We developed a roadmap that will reimagine public safety with more effective and responsive policing strategies focused on reducing crime and by expanding job programs and social services. Our plan places service providers and outreach workers on the frontlines of supporting – not criminalizing – people who struggle with mental health and addiction in our communities.
We developed a blueprint for climate justice that can achieve clean air and water, especially in communities suffering most from pollution, reduce the cost of energy bills and create new jobs. Our plan expands clean energy investments, walkable neighborhoods, public transit parks and green space in all neighborhoods. As we move forward to the goal of 100% renewables by 2035, we will make sure jobs are not lost, new job and business opportunities are concentrated in neighborhoods where income inequality is most prominent.
We developed a broad plan for jobs and economic growth that focuses the tools of public and private sectors to create jobs, revive small businesses and create new business opportunities. We intend to leverage city-owned assets to build new housing parks and community infrastructure: create a new small business recovery fund and cut the red tape that makes it hard to start a new business and grow existing businesses.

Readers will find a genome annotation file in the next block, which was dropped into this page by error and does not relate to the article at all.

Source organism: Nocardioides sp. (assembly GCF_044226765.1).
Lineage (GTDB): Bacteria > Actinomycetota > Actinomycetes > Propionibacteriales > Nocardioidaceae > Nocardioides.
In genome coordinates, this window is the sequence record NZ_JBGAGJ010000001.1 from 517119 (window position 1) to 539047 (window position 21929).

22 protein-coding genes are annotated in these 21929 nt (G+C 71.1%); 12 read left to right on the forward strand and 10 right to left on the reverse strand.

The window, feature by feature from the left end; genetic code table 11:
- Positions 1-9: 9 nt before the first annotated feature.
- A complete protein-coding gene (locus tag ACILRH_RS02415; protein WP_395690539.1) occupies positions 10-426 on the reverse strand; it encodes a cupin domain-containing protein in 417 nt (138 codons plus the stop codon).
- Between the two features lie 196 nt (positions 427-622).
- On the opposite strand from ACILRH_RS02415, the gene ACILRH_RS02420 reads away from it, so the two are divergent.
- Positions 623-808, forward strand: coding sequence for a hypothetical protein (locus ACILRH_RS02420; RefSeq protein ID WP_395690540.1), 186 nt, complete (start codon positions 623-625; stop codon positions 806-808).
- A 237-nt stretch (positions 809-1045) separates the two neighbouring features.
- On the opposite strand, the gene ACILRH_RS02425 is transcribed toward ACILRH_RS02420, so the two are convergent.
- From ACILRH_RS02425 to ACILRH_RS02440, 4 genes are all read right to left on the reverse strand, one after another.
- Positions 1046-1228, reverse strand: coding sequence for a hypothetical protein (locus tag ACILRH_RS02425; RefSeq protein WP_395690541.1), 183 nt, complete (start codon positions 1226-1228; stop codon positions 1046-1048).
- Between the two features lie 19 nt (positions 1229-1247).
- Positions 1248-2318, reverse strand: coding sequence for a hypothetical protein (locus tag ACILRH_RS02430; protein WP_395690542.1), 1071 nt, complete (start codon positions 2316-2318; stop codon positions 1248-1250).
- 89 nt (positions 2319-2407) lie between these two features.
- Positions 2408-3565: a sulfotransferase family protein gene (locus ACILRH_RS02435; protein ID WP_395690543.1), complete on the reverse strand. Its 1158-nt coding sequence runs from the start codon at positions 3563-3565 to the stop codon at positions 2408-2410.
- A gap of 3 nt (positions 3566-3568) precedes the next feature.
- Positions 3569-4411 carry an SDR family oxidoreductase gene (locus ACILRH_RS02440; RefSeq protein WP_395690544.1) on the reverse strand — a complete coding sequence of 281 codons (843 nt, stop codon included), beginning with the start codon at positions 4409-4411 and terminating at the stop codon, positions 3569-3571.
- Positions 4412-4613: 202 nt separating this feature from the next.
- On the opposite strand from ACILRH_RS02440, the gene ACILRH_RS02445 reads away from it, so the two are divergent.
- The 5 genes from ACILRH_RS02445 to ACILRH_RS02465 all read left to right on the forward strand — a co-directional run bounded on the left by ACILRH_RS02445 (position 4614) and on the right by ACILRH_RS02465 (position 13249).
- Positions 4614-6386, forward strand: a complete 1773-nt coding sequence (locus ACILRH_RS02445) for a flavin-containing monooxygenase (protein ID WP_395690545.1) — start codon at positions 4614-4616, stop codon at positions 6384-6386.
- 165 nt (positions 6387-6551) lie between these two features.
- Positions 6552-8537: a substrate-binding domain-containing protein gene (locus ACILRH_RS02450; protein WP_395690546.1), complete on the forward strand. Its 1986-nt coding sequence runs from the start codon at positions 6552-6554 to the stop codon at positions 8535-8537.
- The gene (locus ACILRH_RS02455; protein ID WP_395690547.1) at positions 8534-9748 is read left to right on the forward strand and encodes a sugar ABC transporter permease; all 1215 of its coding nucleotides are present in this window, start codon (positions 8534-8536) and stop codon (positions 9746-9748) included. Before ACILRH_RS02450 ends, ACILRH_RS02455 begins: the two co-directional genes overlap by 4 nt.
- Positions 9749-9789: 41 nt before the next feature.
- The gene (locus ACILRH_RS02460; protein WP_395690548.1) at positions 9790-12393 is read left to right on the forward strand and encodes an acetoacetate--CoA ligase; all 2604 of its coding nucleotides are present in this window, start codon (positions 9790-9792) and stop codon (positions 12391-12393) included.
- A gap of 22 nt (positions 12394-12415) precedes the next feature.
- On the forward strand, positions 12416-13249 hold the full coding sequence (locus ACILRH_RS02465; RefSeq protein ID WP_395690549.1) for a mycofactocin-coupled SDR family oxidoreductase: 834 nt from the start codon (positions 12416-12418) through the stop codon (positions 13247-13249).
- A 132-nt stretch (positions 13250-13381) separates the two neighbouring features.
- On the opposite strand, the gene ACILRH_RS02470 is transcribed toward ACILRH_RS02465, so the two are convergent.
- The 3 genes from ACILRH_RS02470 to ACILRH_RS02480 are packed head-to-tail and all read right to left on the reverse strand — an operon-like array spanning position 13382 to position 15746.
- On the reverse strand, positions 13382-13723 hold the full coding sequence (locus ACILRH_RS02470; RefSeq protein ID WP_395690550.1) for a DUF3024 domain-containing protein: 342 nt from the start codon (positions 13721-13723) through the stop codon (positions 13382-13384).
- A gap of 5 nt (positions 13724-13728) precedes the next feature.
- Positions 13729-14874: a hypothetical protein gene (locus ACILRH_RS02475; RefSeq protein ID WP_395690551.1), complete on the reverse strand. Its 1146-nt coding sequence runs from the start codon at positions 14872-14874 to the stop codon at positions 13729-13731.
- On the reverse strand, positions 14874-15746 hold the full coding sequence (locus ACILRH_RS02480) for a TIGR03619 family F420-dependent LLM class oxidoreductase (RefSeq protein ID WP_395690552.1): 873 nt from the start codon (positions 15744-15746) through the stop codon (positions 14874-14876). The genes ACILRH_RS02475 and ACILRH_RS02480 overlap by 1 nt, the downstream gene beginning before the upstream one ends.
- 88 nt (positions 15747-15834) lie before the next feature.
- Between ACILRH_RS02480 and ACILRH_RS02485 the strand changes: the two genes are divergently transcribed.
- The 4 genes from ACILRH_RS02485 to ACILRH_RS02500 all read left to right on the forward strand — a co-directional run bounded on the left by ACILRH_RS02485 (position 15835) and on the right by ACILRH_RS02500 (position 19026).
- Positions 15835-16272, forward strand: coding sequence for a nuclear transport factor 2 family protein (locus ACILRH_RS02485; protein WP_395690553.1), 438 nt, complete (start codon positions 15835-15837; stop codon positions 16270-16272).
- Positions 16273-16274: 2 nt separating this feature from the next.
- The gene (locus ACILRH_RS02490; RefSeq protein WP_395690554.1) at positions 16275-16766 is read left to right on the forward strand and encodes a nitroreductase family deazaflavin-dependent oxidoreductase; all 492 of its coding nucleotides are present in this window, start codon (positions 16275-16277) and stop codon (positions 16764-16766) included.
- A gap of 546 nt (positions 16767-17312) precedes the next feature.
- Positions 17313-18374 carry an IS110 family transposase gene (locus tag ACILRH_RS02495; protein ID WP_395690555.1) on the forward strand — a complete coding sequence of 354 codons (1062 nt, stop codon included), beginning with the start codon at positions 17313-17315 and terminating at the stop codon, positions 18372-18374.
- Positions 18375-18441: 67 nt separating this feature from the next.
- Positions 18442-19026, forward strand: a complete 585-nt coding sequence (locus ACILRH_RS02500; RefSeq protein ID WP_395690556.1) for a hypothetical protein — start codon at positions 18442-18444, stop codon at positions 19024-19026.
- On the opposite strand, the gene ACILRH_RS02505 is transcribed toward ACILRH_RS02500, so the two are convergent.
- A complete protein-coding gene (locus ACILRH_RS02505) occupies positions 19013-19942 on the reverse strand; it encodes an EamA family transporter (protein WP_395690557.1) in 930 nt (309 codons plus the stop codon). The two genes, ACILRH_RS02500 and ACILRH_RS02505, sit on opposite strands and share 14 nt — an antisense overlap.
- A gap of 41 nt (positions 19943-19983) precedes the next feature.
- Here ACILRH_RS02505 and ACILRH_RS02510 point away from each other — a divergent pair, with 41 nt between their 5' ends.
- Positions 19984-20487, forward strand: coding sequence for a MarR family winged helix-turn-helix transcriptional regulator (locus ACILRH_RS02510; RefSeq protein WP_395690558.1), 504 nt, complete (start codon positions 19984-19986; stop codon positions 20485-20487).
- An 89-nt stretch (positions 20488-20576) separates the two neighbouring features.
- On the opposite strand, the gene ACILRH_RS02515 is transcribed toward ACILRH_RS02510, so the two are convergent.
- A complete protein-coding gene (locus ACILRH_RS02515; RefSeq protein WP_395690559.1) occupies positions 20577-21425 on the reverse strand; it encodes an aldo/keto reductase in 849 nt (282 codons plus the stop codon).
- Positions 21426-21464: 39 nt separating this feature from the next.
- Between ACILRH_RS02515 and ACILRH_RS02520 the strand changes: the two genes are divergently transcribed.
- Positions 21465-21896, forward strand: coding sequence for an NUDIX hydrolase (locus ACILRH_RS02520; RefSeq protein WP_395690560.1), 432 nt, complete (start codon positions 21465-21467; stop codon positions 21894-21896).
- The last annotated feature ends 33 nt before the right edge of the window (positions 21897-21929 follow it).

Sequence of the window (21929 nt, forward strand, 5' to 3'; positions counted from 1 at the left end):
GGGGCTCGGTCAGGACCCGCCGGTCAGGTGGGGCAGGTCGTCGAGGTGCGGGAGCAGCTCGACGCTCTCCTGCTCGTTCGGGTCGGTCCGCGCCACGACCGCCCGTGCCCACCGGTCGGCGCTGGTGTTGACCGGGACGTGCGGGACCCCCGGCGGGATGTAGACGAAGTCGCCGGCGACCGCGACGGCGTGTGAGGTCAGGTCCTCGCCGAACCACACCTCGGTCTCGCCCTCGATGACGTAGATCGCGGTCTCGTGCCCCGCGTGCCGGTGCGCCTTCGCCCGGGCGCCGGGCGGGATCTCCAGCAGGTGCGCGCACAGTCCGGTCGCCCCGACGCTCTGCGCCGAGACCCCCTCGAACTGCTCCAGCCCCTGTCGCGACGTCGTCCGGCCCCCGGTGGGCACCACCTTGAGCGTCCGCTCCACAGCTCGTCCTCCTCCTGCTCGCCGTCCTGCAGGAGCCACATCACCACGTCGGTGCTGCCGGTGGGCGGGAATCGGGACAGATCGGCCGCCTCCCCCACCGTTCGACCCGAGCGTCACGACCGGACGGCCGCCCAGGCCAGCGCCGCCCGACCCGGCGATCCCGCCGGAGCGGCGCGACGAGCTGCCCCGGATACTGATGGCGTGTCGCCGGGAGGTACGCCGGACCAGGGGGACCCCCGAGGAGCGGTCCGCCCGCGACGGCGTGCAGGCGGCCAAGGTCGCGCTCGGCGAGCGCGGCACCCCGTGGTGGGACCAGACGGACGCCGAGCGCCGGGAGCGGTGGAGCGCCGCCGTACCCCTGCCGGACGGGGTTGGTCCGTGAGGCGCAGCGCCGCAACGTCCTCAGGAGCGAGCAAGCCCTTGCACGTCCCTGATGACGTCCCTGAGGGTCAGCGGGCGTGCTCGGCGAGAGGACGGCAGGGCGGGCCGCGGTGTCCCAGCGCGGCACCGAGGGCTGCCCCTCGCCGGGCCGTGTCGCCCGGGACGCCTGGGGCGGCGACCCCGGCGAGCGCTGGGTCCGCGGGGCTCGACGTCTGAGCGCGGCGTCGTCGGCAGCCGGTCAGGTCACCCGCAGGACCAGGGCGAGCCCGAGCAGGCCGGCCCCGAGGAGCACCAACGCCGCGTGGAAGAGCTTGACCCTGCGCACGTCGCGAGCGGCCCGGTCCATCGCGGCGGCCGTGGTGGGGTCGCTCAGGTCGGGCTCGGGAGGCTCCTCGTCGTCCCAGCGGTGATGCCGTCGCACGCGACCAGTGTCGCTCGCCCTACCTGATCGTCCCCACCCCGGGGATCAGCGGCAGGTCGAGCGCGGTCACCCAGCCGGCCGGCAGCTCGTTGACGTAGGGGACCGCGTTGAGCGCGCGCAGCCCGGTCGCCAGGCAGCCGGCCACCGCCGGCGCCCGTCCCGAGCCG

United by our belief that we can, and must do better, together we have built a vision for Los Angeles that invests in its greatest assets – our people – and helps them thrive, no matter how much money we make, where we come from or where we live.
The stakes in this election are as high as they have ever been in my lifetime. From City Hall to the Capitol, we are seeing how money and lobbyists have rigged the rules so that the rich get richer, the poor get poorer, and the middle class dies on the vine. When they’re in charge, shopping malls and skyscrapers get permitted before a street gets cleaned. When they’re in charge, officials answer the calls of their donors and ignore the cries of our neighbors. When they’re in charge, we lose our freedoms, our health, and our tax dollars.
It’s happening right now.
Since he suddenly switched parties and started running for mayor, we’ve seen our opponent stoke fear and division to advance his agenda of displacement and criminalization for the most vulnerable among us – an agenda that will fix nothing and that penalizes women and people of color the most. You cannot transfer the blueprints of a luxury shopping center to the streets of LA. But the divisive playbook he’s borrowing from his beloved Republican party could work in our city if we do not come together to fight for our values.
I am running for Mayor because I believe government can and should work for all of us. We deserve a government that meets the needs of people – not just the wealthy, not just the connected, but every Angeleno, especially those who need a helping hand.
That’s what this movement is about, and that’s what this election is about.